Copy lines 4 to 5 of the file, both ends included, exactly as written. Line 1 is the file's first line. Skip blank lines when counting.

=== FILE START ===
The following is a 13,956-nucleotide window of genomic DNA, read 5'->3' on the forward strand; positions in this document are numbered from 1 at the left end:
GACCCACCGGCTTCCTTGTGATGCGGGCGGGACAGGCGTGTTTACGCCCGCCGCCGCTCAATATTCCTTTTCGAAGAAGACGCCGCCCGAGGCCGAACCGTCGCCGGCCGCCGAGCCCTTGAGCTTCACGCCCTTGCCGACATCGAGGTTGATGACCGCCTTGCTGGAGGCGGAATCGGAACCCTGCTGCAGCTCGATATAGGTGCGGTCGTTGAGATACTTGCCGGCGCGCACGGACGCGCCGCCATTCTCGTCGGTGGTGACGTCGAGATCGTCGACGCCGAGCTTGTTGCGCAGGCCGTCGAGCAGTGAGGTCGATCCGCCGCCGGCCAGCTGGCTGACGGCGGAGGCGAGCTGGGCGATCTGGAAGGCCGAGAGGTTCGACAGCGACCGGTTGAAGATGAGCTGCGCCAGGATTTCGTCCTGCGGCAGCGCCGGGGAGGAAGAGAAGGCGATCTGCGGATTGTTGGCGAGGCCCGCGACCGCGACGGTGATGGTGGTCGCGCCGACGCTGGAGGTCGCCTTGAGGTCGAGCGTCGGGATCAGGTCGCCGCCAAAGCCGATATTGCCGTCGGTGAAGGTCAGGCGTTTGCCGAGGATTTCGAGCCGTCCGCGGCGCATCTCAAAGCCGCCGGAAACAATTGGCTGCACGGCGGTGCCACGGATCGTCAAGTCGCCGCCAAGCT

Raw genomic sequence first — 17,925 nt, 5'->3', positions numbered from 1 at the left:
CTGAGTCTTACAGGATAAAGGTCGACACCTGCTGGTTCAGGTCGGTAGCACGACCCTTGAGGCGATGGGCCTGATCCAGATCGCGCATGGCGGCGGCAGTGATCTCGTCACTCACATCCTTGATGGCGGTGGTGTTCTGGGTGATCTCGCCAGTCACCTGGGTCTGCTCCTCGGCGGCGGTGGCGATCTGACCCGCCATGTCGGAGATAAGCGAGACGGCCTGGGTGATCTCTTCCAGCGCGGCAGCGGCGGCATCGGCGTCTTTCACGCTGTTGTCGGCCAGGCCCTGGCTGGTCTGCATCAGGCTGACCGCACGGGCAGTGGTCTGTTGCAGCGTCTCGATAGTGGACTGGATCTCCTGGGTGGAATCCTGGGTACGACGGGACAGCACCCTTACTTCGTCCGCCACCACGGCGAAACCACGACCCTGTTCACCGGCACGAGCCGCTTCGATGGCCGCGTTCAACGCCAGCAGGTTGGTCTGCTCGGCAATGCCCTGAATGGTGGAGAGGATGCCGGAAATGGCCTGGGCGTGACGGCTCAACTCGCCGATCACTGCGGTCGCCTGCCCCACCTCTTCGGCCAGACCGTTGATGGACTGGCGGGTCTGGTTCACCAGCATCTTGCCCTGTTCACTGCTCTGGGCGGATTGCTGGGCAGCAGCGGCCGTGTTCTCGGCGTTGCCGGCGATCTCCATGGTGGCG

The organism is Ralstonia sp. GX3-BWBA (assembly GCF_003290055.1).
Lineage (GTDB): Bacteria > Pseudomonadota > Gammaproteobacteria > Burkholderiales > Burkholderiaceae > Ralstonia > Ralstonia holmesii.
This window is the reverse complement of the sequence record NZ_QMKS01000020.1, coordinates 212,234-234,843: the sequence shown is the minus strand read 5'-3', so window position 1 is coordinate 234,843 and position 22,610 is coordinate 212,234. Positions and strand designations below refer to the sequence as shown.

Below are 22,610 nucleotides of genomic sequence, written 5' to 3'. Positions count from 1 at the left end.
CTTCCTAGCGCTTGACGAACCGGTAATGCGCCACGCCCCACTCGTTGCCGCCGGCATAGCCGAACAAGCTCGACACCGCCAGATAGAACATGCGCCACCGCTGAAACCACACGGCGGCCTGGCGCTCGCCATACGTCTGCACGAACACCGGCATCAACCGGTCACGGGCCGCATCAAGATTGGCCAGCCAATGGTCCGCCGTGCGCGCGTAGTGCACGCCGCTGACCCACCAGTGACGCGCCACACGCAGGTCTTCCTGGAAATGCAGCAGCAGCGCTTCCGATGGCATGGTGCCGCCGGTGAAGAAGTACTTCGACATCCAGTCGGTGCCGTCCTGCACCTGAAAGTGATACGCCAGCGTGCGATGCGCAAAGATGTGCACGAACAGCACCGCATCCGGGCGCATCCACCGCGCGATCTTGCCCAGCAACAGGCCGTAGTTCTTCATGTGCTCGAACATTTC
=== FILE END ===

CTGAGTCTTACAGGATAAAGGTCGACACCTGCTGGTTCAGGTCGGTAGCACGACCCTTGAGGCGATGGGCCTGATCCAGATCGCGCATGGCGGCGGCAGTGATCTCGTCACTCACATCCTTGATGGCGGTGGTGTTCTGGGTGATCTCGCCAGTCACCTGGGTCTGCTCCTCGGCGGCGGTGGCGATCTGACCCGCCATGTCGGAGATAAGCGAGACGGCCTGGGTGATCTCTTCCAGCGCGGCAGCGGCGGCATCGGCGTCTTTCACGCTGTTGTCGGCCAGGCCCTGGCTGGTCTGCATCAGGCTGACCGCACGGGCAGTGGTCTGTTGCAGCGTCTCGATAGTGGACTGGATCTCCTGGGTGGAATCCTGGGTACGACGGGACAGCACCCTTACTTCGTCCGCCACCACGGCGAAACCACGACCCTGTTCACCGGCACGAGCCGCTTCGATGGCCGCGTTCAACGCCAGCAGGTTGGTCTGCTCGGCAATGCCCTGAATGGTGGAGAGGATGCCGGAAATGGCCTGGGCGTGACGGCTCAACTCGCCGATCACTGCGGTCGCCTGCCCCACCTCTTCGGCCAGACCGTTGATGGACTGGCGGGTCTGGTTCACCAGCATCTTGCCCTGTTCACTGCTCTGGGCGGATTGCTGGGCAGCAGCGGCCGTGTTCTCGGCGTTGCCGGCGATCTCCATGGTGGCG

The organism is Ralstonia sp. GX3-BWBA (assembly GCF_003290055.1).